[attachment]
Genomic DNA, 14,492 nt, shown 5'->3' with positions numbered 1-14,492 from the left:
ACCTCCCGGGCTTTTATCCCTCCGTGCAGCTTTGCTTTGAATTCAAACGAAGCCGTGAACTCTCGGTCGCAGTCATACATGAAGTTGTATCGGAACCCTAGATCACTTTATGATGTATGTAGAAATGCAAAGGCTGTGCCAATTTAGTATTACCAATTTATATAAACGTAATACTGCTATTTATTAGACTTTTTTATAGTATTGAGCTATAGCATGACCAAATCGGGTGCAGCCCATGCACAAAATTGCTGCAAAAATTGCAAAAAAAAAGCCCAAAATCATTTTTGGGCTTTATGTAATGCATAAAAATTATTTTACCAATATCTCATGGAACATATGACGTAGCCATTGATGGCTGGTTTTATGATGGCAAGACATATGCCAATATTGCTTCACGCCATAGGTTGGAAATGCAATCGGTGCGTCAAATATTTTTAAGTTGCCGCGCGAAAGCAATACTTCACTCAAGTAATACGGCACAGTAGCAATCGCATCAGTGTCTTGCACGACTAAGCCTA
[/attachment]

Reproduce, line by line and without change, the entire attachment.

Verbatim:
Genomic DNA, 14,492 nt, shown 5'->3' with positions numbered 1-14,492 from the left:
ACCTCCCGGGCTTTTATCCCTCCGTGCAGCTTTGCTTTGAATTCAAACGAAGCCGTGAACTCTCGGTCGCAGTCATACATGAAGTTGTATCGGAACCCTAGATCACTTTATGATGTATGTAGAAATGCAAAGGCTGTGCCAATTTAGTATTACCAATTTATATAAACGTAATACTGCTATTTATTAGACTTTTTTATAGTATTGAGCTATAGCATGACCAAATCGGGTGCAGCCCATGCACAAAATTGCTGCAAAAATTGCAAAAAAAAAGCCCAAAATCATTTTTGGGCTTTATGTAATGCATAAAAATTATTTTACCAATATCTCATGGAACATATGACGTAGCCATTGATGGCTGGTTTTATGATGGCAAGACATATGCCAATATTGCTTCACGCCATAGGTTGGAAATGCAATCGGTGCGTCAAATATTTTTAAGTTGCCGCGCGAAAGCAATACTTCACTCAAGTAATACGGCACAGTAGCAATCGCATCAGTGTCTTGCACGACTAAGCCTA